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To the Man Who Fell in Love With Me When I Was Manic

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Living with bipolar disorder has many scary aspects. Things that are often easy for the average person become unimaginably hard for someone with bipolar. One of these things I have had to learn to navigate is dating and relationships. It has been a lot of trial and error; with most relationships, I feel as though I am still building a plane while it is in the air. If you consider this comparison, you wouldn’t want to be flying a plane that wasn’t completely built yet, would you?

• What is Bipolar disorder?

Bipolar has been the reason that a lot of my relationships have ended. People don’t comprehend many of the symptoms and explaining to someone what my illness comes with often scares them off. If the initial statement of the diagnosis doesn’t deter them, it seems it is only a matter of time until they find something that they truly cannot live with, or a family member or friend of theirs tells them to leave me.

The stigma surrounding bipolar makes relationships hard; people often make a lot of presumptions about me because of the way that the media portrays my illness. Even if I never do anything to harm my partner, there is always a lingering fear that one day, I will. Unless you are really educated on mental illness, you most likely believe some sort of stereotype with regards to bipolar, and if you are really educated with regards to the disorder then you know there are many aspects that are difficult and dark.

Even though I am an advocate for those with bipolar, I wholeheartedly admit that some of my days are excruciating. I still experience days where my mental illness brings me down and makes me act out of character. I fully acknowledge that my loved ones are impacted by my disorder and I would never force someone to stand by me or remain in my life. I do not want to have to hide the person I am, as I have had to in the past. And to live a lie would be a disservice to not only myself but my partner. My parents are bound to me by blood, but the decision of a man to love me regardless of my illness is one of the bravest decisions that one could make.

To the man who decides to love me regardless of my mental illness:

I remember the day I told you I was bipolar. Your reaction and response were unlike any person who has come before you. “Oh, that is so cool.” This is what you said.

(An important tidbit for the readers would be to disclose that my now boyfriend is a physician.)

You continued to ask me questions, the best questions I have ever been asked with regards to my illness, and not once did you say something offensive or demeaning. Every single statement you made with regards to bipolar disorder was correct, and this was an incredible change. You continuously told me how amazing it was that I was so successful and resilient — that even though you barely knew me at the time. you were beyond proud of all my accomplishments. This conversation set the tone for our entire relationship.

In several days, it would be uncovered that you had met me in a period of darkness where my illness was very prominent. Having treated many patients with bipolar disorder, you were able to tell I was in a state of hypomania and I was indeed rapid cycling. When this would scare any ordinary person away, you pulled me closer. This is when I knew you were different.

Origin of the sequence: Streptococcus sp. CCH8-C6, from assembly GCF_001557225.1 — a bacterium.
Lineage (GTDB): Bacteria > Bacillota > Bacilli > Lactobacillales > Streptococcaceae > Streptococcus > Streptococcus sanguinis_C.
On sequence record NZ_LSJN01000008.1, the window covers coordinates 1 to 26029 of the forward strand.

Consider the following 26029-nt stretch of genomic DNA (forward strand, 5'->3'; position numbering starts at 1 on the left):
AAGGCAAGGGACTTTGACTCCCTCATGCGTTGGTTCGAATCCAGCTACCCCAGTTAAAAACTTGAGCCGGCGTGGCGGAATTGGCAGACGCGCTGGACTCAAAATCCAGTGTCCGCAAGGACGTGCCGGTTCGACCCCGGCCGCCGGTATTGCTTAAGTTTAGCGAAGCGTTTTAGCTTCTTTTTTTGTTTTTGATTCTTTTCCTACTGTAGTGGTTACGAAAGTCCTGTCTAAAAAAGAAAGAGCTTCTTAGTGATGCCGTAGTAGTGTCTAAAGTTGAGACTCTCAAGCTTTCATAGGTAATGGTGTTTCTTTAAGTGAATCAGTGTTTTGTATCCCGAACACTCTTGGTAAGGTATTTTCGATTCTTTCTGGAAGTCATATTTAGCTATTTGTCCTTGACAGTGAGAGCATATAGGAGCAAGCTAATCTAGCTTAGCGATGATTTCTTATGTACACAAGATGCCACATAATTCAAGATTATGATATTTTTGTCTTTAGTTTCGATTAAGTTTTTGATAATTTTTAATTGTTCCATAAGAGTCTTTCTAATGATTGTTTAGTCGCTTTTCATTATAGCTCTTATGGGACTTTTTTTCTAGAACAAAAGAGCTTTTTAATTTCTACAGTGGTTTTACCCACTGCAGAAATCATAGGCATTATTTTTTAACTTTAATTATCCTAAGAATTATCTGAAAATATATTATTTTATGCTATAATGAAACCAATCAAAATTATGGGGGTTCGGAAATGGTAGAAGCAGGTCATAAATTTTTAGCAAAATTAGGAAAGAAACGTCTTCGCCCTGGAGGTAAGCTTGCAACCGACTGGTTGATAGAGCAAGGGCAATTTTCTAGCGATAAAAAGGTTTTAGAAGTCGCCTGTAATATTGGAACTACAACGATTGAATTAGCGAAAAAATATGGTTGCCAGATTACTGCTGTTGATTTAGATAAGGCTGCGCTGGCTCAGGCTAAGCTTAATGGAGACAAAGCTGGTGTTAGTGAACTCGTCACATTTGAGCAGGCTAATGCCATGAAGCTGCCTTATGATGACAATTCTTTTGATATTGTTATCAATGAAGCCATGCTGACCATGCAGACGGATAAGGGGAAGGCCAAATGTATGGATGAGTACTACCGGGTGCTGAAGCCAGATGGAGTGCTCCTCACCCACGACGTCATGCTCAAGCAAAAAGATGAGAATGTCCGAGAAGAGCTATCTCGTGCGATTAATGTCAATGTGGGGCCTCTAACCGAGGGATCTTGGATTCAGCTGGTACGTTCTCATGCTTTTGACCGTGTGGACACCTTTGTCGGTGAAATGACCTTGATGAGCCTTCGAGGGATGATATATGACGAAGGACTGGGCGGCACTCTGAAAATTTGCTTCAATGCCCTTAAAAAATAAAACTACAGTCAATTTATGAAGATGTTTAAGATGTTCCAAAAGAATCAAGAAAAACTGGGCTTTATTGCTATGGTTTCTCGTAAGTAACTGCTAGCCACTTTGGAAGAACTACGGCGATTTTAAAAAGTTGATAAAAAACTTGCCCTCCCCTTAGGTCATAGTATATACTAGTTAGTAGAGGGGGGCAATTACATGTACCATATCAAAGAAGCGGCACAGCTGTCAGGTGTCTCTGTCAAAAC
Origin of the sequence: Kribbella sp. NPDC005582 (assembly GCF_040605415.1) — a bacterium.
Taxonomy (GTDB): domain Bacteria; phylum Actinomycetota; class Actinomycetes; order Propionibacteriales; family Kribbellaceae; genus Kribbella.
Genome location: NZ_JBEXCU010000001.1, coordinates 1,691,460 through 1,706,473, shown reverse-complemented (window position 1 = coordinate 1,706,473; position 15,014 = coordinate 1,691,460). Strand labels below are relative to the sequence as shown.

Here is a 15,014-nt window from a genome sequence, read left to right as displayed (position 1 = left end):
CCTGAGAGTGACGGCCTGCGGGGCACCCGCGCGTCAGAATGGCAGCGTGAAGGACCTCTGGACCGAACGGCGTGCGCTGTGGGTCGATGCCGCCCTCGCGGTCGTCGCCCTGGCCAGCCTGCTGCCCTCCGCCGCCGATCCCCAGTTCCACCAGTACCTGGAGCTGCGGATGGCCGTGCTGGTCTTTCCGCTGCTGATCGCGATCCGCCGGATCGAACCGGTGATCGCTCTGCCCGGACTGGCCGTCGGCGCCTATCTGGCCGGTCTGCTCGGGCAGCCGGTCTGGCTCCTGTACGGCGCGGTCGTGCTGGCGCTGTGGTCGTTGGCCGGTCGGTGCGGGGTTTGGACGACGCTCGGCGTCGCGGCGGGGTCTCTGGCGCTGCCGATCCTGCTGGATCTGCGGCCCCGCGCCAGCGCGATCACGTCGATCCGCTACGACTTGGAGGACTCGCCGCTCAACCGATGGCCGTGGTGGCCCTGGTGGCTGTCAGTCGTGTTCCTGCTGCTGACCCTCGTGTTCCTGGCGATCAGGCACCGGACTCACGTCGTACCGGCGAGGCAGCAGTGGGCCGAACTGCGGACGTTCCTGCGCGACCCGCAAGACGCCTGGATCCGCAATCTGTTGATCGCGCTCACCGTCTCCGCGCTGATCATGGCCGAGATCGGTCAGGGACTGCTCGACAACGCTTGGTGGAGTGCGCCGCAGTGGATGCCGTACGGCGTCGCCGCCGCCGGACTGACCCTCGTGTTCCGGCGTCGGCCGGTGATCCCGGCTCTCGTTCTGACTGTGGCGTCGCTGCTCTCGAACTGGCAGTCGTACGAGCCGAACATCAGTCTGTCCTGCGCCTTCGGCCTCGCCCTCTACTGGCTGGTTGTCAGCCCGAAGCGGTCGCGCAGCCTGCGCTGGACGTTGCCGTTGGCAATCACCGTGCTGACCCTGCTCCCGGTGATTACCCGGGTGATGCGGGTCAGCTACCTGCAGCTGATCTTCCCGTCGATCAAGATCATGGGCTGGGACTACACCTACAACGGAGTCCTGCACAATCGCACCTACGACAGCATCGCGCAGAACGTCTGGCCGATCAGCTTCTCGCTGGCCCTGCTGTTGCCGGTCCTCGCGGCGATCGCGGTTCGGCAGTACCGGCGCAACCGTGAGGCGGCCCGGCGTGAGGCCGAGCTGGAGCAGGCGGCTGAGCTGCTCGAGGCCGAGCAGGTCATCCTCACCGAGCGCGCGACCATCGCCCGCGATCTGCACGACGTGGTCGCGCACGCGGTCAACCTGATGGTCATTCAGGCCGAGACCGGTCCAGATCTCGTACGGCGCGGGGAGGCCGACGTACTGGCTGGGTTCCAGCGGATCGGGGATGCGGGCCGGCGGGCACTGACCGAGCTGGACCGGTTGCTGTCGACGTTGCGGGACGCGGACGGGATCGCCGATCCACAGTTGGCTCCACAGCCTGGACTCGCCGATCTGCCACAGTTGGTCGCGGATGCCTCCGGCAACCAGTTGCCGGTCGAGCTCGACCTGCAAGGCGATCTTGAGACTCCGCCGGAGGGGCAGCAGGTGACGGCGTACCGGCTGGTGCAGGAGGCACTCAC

You would work a long day, treating patients and saving lives and then you would spend your free time guiding me through a difficult time. You remained so calm and patient and you used your knowledge to help me in ways you will never know. I disclosed so many scary truths to you, and you refused to let it deter you from me. You know secrets I have been afraid to tell anyone else and you have refused to let me give up on myself. You consistently remind me that although the statistics with regards to bipolar are grim and discouraging, I am so much more than a statistic. Every day, you empower me and remind me I am a beautiful human being with a beautiful mind.

We have had some very difficult and real talks about our future and what it may hold. You and I are both very aware that our future may be a roller coaster filled with many ups and downs. The difficult reality is that many individuals with bipolar disorder make poor decisions when they are ill and that these decisions end up impacting and hurting loved ones. You have informed me that you are very aware that I may one day make some very big mistakes and we will face them together and fix whatever mess has been made. You believe in me and my ability to choose life over death, even though statistics may suggest otherwise. You believe in me to be faithful and to love you. You are very much aware that loving me will never be a walk in the park, and yet you choose me time and time again. You have made it clear that you fell in love with me when I was ill, and that things can only get better from there.

Thank you for choosing me, over everyone else, and for making me feel like I truly deserve you. In every other relationship, I have felt as though I was unworthy or a burden. You have given me so much hope. Even if our relationship does not withstand the test of time, I have learned so much from you. I have never been so comfortable in my own skin and with my diagnosis. I can truly attest to the fact that you are not only an incredibly knowledgeable doctor, but one of the kindest souls I have ever encountered. Every day, your mind and hands touch and save so many people, and I am so happy that even though I will never be a patient of yours, you have chosen to save me time and time again.

Follow this journey on the author’s blog.

Photo by Nathan Dumlao on Unsplash

Originally published: April 27, 2019
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